We were met in the evening and seen off the next morning by the Norfolks Green clad doorman.

It all felt a bit decadent. But I loved the feeling. .

The next morning I roamed through the hotel, where it seemed the décor and furnishings were of another era. The Norfolk Hotel opened on Christmas day 1904. It is said no other hotel in Kenya captures as much of Nairobi’s past. President Teddy Roosevelt, Lord Baden-Powell, the Earl of Warwick and the Baron and Baroness von Blixen are all part of the Hotel’s history.

And so is Ernest Hemingway. As a writer, I got a thrill peeking into the bar where he is said to have sat for hours at a time. I was only brought back to the present day when I observed a maid talking on a cell phone.

Out in the garden, I saw my first African bird. It was a hadada ibis, and a dozen or so of them were hanging out in the garden’s trees. I identified it using the East Africa bird guide Kim had given me for my birthday earlier in the year.

My second and third lifers (bird species seen for the very first time) were a baglaflect weaver and a pied crow.

I was as eager to see birds as I was to see Africa’s more famed four-legged wildlife. So much so that I occasionally annoying to my traveling companion, who likes watching birds but was more excited about Africa’s four-legged wildlife than its winged species on this trip.

A modernistic wildlife scupture on the University of Nairobi campus. -- Photo by Pat Bean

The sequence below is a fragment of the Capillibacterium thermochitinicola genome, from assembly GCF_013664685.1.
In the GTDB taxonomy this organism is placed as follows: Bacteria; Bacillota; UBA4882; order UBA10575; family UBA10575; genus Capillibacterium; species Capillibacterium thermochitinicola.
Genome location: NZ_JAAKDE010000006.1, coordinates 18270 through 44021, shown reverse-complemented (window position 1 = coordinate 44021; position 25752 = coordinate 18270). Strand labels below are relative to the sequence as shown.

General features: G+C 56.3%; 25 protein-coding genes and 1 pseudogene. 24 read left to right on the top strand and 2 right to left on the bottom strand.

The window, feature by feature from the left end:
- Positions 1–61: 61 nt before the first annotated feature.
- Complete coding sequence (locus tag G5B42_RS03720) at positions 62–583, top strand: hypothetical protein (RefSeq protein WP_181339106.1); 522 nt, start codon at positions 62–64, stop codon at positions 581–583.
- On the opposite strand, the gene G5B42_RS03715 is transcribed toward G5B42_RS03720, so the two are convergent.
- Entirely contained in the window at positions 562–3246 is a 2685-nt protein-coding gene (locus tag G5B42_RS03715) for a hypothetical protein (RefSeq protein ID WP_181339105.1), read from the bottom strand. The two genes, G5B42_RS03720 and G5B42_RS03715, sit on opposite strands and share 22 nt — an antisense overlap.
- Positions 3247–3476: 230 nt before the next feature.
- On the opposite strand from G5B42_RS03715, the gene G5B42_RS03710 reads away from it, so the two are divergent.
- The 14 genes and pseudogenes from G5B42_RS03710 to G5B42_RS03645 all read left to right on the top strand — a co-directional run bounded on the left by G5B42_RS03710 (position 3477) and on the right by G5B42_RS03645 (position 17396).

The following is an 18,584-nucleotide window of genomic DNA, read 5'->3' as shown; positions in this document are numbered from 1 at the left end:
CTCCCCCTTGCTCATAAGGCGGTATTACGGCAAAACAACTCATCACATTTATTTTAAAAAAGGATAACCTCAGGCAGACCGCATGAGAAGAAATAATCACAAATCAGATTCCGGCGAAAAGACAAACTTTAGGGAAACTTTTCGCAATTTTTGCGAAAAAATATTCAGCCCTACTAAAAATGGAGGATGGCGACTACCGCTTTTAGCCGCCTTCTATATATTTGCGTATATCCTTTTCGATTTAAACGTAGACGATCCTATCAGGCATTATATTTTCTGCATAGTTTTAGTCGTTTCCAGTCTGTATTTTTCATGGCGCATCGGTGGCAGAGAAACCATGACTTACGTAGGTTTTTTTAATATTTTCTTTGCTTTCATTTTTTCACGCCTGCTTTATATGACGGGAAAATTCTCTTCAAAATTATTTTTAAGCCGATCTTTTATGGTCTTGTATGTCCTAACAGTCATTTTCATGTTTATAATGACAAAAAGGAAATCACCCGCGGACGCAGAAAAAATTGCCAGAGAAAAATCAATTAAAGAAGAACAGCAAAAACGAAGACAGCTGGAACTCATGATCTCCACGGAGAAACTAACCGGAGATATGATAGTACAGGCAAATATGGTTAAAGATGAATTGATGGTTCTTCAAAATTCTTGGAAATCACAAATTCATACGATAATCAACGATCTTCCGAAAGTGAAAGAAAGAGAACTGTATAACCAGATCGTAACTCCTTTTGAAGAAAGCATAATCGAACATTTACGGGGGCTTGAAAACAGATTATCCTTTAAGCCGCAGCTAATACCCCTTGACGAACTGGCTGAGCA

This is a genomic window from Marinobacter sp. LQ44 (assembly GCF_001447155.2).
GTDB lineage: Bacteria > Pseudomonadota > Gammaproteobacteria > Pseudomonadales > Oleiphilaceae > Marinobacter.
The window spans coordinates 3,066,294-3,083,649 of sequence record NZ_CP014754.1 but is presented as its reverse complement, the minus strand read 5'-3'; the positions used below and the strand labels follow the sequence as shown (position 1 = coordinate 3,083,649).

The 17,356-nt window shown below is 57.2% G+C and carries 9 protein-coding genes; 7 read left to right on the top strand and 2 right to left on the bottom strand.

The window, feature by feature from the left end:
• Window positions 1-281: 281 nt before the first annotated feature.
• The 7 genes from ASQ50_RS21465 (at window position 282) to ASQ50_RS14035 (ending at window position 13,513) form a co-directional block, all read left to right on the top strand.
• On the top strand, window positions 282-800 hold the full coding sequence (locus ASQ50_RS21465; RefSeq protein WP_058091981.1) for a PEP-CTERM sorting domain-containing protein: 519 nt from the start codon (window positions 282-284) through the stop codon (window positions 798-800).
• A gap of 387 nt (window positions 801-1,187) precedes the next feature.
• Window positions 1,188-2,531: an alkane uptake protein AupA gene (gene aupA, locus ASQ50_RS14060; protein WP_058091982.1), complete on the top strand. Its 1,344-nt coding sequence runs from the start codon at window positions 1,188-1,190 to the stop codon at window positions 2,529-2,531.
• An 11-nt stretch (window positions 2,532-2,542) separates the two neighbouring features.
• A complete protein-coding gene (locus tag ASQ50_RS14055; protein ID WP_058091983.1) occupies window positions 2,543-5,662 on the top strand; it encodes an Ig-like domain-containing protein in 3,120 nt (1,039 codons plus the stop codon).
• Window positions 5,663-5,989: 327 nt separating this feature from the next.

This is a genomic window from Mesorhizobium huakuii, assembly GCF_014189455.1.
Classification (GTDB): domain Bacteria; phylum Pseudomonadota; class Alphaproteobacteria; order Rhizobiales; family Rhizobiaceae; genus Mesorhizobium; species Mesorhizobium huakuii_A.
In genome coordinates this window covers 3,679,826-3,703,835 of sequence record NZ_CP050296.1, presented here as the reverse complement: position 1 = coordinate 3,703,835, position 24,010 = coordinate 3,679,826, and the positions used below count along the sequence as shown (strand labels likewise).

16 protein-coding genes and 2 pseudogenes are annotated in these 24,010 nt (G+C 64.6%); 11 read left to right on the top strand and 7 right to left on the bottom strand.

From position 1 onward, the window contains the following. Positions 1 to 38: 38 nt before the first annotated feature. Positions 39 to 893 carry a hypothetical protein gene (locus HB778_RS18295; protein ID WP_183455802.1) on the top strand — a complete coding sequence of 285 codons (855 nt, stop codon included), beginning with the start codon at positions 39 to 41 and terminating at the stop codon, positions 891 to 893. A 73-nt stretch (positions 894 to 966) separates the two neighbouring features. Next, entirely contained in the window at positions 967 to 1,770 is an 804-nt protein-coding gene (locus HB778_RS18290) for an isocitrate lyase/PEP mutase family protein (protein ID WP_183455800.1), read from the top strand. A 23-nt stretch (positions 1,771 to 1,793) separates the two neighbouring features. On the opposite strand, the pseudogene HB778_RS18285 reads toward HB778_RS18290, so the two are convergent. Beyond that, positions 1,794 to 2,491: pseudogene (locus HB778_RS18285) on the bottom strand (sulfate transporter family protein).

There’s the possibility I might also annoy my blog readers. It’s a risk I’ll take, however. I came to Africa to see birds every bit as much as to see lions and elephants.

Pied crow -- Photo courtesy of Wikipedia

Meanwhile, Kim joined me in the garden, and we went into breakfast, which included some yummy African sausages that we would eat many times again during our African stay.

Afterward, we took a short walk on the grounds of the University of Nairobi across the street from the hotel. Our stroll was accompanied by a black kite flying overhead, whose sighting I added to my daily bird log.

And then it was off to the small Wilson Regional Airport for our flight to Tanzania to begin our safari for real.

Next episode: A view of Mount Kilimanjaro

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 “When you’re traveling, you are what you are right there and then. People don’t have your past to hold against you. No yesterdays on the road.” – William Least Heat Moon

African Safari:The Dark Continent Beneath Our Feet

Nairobi skyline at dust. It was all so different, and colorful, and chaotic. I loved it. -- Photo courtesy Wikipedia

A nine-hour, cattle-car flight – well that’s what it feels like if you fly economy – deposited us in Amsterdam, where we caught an eight-hour connecting flight to Nairobi, Kenya. We had left Houston at 3:30 p.m. on August 19, but with the 17 hours of flight time, a short layover and the eight-hour time zone difference, it was late evening on the 20th when our feet first touched Africa.

A Pollman’s Safaris’ driver met us at the airport for the ride to our hotel. He stuffed our luggage and six other passengers into a van that had seen better days. In fact, I don’t recall seeing a single vehicle in Nairobi that didn’t look like it had seen better days.

But the color and intensity of Nairobi at night stirred my blood, as did our driver who would have put a New York taxi driver to shame when it came to dodging oncoming traffic as he zoomed in and out among vehicles that seemed to follow no set rules.

The word Nairobi comes from the Maasai phrase “enkare nyorobi,” which means the place of cool waters. The city, founded in 1899, is better known however as the Green City in the Sun, or the Safari Capital of Africa. It has a population of about 3.5 million and is the fourth largest city in Africa.